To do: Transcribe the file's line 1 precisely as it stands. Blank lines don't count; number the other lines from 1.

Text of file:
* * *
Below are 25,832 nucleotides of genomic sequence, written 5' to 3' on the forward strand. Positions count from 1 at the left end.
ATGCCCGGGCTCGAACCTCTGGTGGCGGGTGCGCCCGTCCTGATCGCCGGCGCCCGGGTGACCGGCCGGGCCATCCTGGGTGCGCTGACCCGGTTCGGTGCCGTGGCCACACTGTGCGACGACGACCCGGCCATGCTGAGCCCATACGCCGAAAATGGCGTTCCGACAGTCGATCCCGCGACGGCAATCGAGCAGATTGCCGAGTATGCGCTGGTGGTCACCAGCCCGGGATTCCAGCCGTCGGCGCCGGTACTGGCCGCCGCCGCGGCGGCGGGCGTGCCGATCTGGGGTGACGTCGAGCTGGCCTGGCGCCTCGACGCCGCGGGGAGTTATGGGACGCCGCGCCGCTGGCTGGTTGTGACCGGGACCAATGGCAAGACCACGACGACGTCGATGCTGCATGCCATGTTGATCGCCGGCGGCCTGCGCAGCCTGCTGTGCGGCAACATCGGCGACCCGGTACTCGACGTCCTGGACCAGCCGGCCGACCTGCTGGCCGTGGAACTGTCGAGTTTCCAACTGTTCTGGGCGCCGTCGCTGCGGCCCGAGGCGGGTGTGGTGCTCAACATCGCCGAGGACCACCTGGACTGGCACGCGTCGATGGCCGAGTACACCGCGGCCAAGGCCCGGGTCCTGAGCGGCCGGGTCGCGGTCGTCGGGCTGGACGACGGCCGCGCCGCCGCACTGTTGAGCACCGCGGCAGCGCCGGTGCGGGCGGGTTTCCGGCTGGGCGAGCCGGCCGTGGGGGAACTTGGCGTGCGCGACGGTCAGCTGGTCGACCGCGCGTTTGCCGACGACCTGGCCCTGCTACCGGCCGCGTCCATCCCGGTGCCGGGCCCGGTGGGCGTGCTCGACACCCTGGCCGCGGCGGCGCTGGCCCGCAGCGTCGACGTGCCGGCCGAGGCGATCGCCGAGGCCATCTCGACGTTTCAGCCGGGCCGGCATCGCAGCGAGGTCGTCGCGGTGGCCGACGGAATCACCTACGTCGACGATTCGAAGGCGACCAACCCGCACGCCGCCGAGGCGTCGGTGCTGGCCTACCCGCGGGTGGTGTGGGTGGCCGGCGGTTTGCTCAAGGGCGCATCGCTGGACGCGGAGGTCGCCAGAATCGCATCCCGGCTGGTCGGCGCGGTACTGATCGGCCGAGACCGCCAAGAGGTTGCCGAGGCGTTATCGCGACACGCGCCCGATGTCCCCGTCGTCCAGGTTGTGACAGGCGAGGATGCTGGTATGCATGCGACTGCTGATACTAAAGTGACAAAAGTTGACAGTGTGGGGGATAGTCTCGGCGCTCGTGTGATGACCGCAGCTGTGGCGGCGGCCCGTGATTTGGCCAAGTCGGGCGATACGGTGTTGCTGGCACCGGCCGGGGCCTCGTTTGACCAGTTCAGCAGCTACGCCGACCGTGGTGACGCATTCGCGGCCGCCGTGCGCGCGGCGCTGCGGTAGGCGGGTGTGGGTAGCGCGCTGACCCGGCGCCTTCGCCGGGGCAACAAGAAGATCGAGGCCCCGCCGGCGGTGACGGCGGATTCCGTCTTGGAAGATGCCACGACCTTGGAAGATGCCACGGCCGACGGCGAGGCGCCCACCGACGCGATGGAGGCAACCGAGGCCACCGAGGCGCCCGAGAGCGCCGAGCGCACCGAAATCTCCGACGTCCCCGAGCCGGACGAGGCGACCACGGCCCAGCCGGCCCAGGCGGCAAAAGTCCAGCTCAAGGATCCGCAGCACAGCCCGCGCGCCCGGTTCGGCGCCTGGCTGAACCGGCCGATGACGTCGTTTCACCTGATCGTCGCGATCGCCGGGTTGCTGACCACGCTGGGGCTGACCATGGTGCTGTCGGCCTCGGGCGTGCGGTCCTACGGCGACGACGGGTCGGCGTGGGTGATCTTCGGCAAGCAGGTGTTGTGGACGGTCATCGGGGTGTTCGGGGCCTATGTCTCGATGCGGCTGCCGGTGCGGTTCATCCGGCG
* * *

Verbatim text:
Below are 25,832 nucleotides of genomic sequence, written 5' to 3' on the forward strand. Positions count from 1 at the left end.